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Friday, February 9, 2018

Review: Layover by Amy Andelson and Emily Meyer

Title: Layover
Author: Amy Andelson and Emily Meyer
Format: ARC
Publisher: Crown Books for Young Readers
Publish Date: February 6, 2018
Source: Publisher



What's the Story?:

From Goodreads.com: "Flynn: At first we were almost strangers. But ever since I moved to New York, Amos was the one person I could count on. And together we were there for Poppy. (I mean, what kind of parents leave their kid to be raised by a nanny?) I just didn’t expect to fall for him—and I never expected him to leave us.

Amos: I thought I was the only one who felt it. I told myself it was because we were spending so much time together—taking care of Poppy and all. But that night, I could tell she felt it, too. And I freaked out—you’re not supposed to fall for your stepsister. So I ran away to boarding school. I should have told her why I was leaving, but every time I tried, it felt like a lie."

My Two Cents:

"Layover" is the story of step-siblings Amos and Flynn and their half-sister, Poppy. They are getting ready to go on a family vacation to Bora Bora with a layover at LAX. Poppy overheard something their parents said and tells Amos and Flynn. It upsets them so much that they decide they won't meet their parents in Bora Bora and that they will stay in their layover location, Los Angeles, instead. I had high hopes for this one but it fell sort of flat for me.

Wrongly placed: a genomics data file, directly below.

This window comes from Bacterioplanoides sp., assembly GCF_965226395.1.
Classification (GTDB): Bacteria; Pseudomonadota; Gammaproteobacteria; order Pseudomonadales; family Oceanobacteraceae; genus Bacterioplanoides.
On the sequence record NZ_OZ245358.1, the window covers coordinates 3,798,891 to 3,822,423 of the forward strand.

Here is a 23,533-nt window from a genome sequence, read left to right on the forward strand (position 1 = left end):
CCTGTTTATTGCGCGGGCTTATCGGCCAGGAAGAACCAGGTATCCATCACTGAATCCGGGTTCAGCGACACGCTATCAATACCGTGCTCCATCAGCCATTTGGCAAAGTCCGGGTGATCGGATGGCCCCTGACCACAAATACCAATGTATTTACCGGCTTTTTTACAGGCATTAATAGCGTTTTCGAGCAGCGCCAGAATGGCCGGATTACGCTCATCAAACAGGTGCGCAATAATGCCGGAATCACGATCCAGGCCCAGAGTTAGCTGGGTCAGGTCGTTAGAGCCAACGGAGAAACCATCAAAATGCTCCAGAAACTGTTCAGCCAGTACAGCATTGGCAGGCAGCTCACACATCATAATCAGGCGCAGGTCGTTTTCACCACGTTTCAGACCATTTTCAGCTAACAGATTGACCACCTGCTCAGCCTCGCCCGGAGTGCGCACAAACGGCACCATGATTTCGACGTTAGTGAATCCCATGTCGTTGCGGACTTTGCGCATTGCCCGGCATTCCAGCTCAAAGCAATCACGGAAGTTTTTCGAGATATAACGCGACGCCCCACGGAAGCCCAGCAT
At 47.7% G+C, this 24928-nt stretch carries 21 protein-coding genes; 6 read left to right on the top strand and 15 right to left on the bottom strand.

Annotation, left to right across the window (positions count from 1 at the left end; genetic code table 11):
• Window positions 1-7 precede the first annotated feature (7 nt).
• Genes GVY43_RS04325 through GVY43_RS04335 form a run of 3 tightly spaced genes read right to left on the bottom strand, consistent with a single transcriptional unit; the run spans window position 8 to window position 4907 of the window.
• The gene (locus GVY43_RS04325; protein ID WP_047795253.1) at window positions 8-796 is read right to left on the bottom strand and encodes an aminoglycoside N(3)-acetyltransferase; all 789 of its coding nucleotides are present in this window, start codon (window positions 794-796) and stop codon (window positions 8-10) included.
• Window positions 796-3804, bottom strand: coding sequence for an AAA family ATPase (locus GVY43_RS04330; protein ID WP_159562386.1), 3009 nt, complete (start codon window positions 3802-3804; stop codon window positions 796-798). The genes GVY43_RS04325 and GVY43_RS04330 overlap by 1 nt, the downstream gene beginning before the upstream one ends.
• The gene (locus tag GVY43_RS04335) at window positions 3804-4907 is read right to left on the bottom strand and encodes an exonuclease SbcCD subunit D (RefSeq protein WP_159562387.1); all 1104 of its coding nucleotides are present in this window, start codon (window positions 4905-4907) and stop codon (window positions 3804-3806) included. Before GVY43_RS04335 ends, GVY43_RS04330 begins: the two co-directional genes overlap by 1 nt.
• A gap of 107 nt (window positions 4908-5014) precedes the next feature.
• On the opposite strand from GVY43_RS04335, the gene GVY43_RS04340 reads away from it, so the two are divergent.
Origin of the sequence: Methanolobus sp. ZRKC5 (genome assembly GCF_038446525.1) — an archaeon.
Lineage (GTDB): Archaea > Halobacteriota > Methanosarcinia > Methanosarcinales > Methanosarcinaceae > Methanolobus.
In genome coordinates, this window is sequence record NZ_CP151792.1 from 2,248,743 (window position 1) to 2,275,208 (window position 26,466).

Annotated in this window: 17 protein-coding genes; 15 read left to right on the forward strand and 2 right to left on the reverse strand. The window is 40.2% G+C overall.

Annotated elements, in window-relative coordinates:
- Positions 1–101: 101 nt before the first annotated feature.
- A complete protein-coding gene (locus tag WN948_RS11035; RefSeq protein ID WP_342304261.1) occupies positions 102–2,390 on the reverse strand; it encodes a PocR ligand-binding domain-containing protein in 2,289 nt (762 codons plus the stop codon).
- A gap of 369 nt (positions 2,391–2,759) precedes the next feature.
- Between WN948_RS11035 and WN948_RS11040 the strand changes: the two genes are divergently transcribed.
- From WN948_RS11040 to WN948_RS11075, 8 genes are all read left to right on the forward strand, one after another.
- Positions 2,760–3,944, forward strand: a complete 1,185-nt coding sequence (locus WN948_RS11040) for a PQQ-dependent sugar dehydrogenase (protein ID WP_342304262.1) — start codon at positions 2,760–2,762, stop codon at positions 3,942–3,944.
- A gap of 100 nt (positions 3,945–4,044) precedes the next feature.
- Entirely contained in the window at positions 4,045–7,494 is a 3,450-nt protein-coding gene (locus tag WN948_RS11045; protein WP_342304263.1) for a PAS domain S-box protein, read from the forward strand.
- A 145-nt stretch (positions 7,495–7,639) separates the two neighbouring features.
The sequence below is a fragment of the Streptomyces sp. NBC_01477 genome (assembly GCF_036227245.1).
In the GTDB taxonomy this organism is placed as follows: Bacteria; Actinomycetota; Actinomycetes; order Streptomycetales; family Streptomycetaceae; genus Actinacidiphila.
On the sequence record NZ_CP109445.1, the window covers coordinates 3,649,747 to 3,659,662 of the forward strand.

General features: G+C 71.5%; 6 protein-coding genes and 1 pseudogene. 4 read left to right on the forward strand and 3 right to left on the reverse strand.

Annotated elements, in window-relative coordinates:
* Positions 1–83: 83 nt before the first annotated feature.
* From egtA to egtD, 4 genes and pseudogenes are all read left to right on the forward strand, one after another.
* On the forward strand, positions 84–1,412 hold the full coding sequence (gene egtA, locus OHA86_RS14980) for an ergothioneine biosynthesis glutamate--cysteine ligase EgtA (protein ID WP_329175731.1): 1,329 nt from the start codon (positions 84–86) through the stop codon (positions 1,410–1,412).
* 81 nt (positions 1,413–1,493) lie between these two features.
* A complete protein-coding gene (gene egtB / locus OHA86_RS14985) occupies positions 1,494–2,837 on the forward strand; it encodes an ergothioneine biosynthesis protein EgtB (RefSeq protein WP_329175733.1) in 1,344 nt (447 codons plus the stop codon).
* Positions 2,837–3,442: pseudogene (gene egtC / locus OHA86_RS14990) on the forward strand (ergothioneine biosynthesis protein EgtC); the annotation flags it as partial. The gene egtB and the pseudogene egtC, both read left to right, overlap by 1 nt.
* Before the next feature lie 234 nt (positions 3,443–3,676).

This book was really just ok for me. I had a really hard time caring about any of the main characters in this book. Flynn is the total "not like other girls" heroine, which falls really flat for me. In trying to make her different, she keeps making comparisons between herself and the other girls around her and how she is so unique and different. It got old. Amos just isn't particularly interesting. Poppy was probably my favorite character. She is 10 years old but incredibly precocious (in some cases, too precocious that it didn't feel real). She kept the story going and in many ways, proved to be more insightful than the other characters.

The writing of the book was okay. I liked that the story was told from the perspectives of Flynn, Amos, and Poppy but I wish the voices of the different characters had sounded a little more separate from each other. 


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